I have been the webmaster for a religious publisher since 1998, so I get email with questions now and then. Generally I point them to our e-mail discussion group, but today I got a query I figured I’d go ahead and try to answer myself. My response is below (minus names, correcting one tense, and removing a “[a]” in one of the verses that pointed to a footnote in that Bible). First, what she asked:
i have heard ______ say that Lucifer was also Jesus name..does he get that idea from the Hebrew or do you know if there is a direct quote somewhere in the bible
I don’t recall hearing ______ say what you remember…but it’s likely connected to Isaiah 14:12, which many Christians (including me) believe is about Satan. Although modern translations choose to translate it differently, in the King James Version:
“How art thou fallen from heaven, O Lucifer, son of the morning! how art thou cut down to the ground, which didst weaken the nations!”
Taking a look at a recent translation (2011 version of the NIV):
“How you have fallen from heaven,
morning star, son of the dawn!
You have been cast down to the earth,
you who once laid low the nations!”
Then if you look at Revelation 22:16, it says…
“I Jesus have sent mine angel to testify unto you these things in the churches. I am the root and the offspring of David, and the bright and morning star” (KJV).
“I, Jesus, have sent my angel to give you this testimony for the churches. I am the Root and the Offspring of David, and the bright Morning Star” (NIV).
Now if you throw in 2 Peter 1:19…
“We have also a more sure word of prophecy; whereunto ye do well that ye take heed, as unto a light that shineth in a dark place, until the day dawn, and the day star arise in your hearts:” (KJV).
“We also have the prophetic message as something completely reliable, and you will do well to pay attention to it, as to a light shining in a dark place, until the day dawns and the morning star rises in your hearts” (NIV).
Some people (e.g. some strict KJV-only folks) then claim that the NIV is equating the devil and Jesus. The NIV is not my preferred translation, but their are just being true to the original languages as best they can.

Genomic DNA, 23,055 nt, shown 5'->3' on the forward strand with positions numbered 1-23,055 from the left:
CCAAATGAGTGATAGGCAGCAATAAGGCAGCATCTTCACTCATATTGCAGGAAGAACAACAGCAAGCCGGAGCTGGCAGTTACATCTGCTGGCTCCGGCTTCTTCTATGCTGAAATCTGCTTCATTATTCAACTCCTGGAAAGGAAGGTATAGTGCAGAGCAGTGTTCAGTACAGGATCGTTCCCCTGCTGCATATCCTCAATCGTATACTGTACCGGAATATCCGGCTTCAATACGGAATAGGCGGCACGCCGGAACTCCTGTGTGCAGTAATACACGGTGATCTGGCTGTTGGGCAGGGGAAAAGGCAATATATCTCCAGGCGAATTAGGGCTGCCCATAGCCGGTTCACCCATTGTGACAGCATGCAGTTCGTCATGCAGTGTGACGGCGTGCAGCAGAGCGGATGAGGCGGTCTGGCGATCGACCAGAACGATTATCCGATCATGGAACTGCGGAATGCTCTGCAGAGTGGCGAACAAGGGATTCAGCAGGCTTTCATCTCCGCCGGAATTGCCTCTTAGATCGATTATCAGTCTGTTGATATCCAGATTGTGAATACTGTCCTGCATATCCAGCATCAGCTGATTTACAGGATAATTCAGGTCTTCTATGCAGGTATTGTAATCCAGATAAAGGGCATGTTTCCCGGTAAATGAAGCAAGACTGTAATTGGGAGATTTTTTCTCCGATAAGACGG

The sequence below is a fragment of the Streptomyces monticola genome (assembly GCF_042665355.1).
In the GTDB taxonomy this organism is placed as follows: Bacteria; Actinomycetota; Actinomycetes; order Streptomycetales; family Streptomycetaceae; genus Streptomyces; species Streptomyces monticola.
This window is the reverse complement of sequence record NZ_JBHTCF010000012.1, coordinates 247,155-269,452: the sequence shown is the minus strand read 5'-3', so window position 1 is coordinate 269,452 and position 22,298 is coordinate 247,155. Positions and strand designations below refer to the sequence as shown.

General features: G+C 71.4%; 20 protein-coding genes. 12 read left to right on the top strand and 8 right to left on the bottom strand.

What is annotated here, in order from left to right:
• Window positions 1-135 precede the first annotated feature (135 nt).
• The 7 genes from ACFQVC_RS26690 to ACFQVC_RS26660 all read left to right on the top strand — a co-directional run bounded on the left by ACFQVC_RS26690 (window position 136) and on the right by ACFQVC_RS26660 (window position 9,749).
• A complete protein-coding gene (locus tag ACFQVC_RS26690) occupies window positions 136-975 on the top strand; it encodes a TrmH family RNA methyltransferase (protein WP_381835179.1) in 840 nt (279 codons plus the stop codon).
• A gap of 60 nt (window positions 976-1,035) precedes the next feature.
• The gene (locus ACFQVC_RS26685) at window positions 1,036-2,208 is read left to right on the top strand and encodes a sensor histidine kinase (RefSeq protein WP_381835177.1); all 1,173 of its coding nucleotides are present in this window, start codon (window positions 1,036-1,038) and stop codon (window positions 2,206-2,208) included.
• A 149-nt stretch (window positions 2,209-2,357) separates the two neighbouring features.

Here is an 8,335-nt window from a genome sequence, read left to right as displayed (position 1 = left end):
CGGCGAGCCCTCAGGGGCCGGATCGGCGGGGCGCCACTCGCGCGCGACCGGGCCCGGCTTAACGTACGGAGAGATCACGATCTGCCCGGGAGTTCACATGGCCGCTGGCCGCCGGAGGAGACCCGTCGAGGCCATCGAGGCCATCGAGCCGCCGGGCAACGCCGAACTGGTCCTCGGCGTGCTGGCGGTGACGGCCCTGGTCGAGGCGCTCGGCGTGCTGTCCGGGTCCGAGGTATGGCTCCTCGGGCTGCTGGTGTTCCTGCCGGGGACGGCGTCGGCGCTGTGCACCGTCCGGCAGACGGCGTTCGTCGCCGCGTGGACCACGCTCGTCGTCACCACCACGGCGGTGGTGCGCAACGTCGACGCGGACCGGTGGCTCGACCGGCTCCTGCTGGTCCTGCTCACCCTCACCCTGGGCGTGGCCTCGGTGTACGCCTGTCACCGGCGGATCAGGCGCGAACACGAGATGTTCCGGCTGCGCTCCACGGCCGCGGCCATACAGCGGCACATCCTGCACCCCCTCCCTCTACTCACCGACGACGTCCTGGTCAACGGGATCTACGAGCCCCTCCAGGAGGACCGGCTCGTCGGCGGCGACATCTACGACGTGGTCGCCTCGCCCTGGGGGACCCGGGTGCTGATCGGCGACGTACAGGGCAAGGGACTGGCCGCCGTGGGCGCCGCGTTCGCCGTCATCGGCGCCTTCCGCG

Basically what it comes down to is that Lucifer can mean “light bearer” or “morning star.” It all has to do with the Latin behind it (think Jerome’s Vulgate). Lucifer in Latin means:
“lucifer -fera -ferum [light-bearing , light-bringing]; m. as subst. [the morning star].”
(You can look that up at the University of Notre Dame via http://www.archives.nd.edu/cgi-bin/lookup.pl?stem=lucifer&ending= )
The problem is that “lucifer” (lower case L) was a perfectly fine Latin translation, however it was never meant to be a proper name (as in capital L “Lucifer”). As blessed as we are to have the King James Version, the were mistaken to capitalize it.
I’m not sure what _______ did or didn’t say, but I know that he did like to have a little bit of mischievous (friendly) fun with folks who might not spend enough time taking all 66 as a complete package and use proper interpretation methods. Shockingly showing that both Satan and Jesus were described the same way would be a great way to get people to wake up and dig. 🙂
And both Jesus and Satan were described the same way in this respect. The difference is that Jesus is God and has remained “the” morning star. Satan is a created being who, in his original perfection, also was “a” morning star…but that changed when he allowed sin to enter his heart…and he was ultimately cast to earth.
Hope this helps,